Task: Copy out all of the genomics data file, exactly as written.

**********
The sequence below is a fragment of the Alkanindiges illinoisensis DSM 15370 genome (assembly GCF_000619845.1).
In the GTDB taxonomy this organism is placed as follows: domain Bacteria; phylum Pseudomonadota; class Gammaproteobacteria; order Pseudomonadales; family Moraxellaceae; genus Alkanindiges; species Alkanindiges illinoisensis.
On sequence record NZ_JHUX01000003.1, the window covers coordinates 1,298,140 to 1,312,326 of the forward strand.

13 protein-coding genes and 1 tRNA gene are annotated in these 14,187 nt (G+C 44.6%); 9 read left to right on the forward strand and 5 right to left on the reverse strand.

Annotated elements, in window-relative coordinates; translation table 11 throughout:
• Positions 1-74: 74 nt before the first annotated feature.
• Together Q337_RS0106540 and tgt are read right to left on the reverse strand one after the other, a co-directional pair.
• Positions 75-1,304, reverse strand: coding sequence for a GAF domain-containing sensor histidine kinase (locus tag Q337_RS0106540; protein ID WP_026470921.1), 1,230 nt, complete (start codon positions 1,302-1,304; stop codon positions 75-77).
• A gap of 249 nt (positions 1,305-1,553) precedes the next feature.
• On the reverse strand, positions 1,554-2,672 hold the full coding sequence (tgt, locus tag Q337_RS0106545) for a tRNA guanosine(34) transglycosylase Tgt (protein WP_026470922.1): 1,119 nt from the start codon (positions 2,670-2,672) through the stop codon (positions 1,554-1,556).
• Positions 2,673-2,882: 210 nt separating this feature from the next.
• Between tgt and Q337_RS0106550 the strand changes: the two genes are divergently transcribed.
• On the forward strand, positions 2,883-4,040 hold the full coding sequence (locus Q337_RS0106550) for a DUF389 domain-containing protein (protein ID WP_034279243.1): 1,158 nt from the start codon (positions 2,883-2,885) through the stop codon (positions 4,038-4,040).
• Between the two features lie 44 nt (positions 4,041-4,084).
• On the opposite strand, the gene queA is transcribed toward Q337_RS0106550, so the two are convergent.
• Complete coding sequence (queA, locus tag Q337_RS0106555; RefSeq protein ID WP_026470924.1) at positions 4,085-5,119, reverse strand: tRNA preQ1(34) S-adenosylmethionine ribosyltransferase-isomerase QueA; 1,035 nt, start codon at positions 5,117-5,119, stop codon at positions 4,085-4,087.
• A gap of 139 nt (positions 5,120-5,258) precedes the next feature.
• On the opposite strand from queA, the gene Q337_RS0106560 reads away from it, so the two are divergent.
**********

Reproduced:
The sequence below is a fragment of the Alkanindiges illinoisensis DSM 15370 genome (assembly GCF_000619845.1).
In the GTDB taxonomy this organism is placed as follows: domain Bacteria; phylum Pseudomonadota; class Gammaproteobacteria; order Pseudomonadales; family Moraxellaceae; genus Alkanindiges; species Alkanindiges illinoisensis.
On sequence record NZ_JHUX01000003.1, the window covers coordinates 1,298,140 to 1,312,326 of the forward strand.

13 protein-coding genes and 1 tRNA gene are annotated in these 14,187 nt (G+C 44.6%); 9 read left to right on the forward strand and 5 right to left on the reverse strand.

Annotated elements, in window-relative coordinates; translation table 11 throughout:
• Positions 1-74: 74 nt before the first annotated feature.
• Together Q337_RS0106540 and tgt are read right to left on the reverse strand one after the other, a co-directional pair.
• Positions 75-1,304, reverse strand: coding sequence for a GAF domain-containing sensor histidine kinase (locus tag Q337_RS0106540; protein ID WP_026470921.1), 1,230 nt, complete (start codon positions 1,302-1,304; stop codon positions 75-77).
• A gap of 249 nt (positions 1,305-1,553) precedes the next feature.
• On the reverse strand, positions 1,554-2,672 hold the full coding sequence (tgt, locus tag Q337_RS0106545) for a tRNA guanosine(34) transglycosylase Tgt (protein WP_026470922.1): 1,119 nt from the start codon (positions 2,670-2,672) through the stop codon (positions 1,554-1,556).
• Positions 2,673-2,882: 210 nt separating this feature from the next.
• Between tgt and Q337_RS0106550 the strand changes: the two genes are divergently transcribed.
• On the forward strand, positions 2,883-4,040 hold the full coding sequence (locus Q337_RS0106550) for a DUF389 domain-containing protein (protein ID WP_034279243.1): 1,158 nt from the start codon (positions 2,883-2,885) through the stop codon (positions 4,038-4,040).
• Between the two features lie 44 nt (positions 4,041-4,084).
• On the opposite strand, the gene queA is transcribed toward Q337_RS0106550, so the two are convergent.
• Complete coding sequence (queA, locus tag Q337_RS0106555; RefSeq protein ID WP_026470924.1) at positions 4,085-5,119, reverse strand: tRNA preQ1(34) S-adenosylmethionine ribosyltransferase-isomerase QueA; 1,035 nt, start codon at positions 5,117-5,119, stop codon at positions 4,085-4,087.
• A gap of 139 nt (positions 5,120-5,258) precedes the next feature.
• On the opposite strand from queA, the gene Q337_RS0106560 reads away from it, so the two are divergent.